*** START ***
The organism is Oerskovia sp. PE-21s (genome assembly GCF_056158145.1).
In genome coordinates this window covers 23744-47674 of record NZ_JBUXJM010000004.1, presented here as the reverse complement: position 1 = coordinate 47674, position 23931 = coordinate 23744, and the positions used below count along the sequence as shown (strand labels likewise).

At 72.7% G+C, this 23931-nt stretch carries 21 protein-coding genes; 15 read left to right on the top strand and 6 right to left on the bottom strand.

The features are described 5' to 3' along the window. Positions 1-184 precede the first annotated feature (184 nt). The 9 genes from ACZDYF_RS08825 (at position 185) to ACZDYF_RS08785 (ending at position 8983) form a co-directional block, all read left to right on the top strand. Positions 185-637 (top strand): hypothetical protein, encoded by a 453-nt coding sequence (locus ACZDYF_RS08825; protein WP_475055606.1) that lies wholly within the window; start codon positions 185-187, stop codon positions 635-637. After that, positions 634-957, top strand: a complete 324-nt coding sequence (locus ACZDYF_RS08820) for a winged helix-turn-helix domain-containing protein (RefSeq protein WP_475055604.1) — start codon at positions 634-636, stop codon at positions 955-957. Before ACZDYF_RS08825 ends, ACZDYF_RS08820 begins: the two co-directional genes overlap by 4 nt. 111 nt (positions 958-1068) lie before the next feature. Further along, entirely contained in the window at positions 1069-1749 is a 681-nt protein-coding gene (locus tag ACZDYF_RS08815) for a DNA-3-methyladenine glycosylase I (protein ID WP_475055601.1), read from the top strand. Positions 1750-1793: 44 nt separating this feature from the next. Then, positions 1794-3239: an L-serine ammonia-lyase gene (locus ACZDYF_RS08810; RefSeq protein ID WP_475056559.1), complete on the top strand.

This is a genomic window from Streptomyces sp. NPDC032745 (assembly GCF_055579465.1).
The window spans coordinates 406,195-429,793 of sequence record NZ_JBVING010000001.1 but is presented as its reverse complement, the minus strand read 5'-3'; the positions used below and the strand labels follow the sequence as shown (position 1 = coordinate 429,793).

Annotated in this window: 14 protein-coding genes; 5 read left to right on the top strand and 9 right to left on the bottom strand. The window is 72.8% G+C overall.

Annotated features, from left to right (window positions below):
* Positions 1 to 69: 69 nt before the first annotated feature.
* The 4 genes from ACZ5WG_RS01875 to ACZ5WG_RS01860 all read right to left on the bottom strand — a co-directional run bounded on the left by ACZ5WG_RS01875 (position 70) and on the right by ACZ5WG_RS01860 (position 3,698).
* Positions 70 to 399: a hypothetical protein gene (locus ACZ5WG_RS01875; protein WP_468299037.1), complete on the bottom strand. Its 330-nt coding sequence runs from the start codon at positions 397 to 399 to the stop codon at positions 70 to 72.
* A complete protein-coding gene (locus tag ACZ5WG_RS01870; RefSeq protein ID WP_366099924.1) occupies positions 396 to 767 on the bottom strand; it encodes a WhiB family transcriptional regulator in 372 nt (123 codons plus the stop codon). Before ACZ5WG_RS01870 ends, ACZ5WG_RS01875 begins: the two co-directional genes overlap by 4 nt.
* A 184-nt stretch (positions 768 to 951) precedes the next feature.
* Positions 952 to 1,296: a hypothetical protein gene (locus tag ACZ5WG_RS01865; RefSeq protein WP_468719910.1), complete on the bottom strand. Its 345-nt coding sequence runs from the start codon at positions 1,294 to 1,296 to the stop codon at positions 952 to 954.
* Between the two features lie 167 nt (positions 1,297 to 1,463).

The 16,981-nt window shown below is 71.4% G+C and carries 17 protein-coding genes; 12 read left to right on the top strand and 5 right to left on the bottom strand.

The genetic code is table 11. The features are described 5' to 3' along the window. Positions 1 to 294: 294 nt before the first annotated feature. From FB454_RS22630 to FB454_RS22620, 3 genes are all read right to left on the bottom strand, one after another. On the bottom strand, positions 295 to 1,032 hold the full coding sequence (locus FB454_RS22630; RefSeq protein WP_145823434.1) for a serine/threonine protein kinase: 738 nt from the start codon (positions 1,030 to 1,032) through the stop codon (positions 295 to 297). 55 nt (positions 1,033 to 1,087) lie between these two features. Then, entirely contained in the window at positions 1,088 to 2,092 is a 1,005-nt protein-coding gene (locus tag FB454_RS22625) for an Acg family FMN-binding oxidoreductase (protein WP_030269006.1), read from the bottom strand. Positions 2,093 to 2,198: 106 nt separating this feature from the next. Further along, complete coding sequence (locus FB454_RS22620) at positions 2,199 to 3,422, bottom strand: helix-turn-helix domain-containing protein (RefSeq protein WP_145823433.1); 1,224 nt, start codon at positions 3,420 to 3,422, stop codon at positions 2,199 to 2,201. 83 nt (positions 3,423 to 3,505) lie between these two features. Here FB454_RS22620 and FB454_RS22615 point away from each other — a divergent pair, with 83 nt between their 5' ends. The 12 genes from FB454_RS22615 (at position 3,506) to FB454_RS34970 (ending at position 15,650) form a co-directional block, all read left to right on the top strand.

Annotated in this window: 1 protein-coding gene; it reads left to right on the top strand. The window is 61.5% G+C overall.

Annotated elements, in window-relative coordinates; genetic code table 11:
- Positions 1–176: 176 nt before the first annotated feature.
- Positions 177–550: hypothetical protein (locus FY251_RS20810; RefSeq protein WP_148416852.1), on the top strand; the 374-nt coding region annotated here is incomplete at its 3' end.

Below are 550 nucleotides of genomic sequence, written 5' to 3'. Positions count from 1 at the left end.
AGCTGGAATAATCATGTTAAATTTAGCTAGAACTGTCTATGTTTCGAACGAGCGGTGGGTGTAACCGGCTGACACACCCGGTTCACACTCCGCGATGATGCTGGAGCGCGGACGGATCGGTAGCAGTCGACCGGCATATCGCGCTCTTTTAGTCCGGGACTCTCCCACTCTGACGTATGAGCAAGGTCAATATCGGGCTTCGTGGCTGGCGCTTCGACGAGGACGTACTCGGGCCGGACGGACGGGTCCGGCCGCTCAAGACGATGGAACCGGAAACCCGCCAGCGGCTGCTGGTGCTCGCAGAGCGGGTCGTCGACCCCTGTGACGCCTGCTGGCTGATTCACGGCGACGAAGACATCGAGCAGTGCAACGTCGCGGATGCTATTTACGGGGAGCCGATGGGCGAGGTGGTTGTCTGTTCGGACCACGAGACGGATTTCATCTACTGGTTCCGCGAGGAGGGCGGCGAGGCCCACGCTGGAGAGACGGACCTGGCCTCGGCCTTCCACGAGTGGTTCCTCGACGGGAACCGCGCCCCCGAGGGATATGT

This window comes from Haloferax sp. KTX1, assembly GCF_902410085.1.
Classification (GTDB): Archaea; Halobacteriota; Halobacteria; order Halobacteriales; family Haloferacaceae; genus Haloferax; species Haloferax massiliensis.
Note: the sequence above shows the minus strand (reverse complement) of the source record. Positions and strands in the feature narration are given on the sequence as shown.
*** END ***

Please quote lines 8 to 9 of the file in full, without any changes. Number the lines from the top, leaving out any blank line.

Annotated features, from left to right (window positions below):
* Positions 1 to 69: 69 nt before the first annotated feature.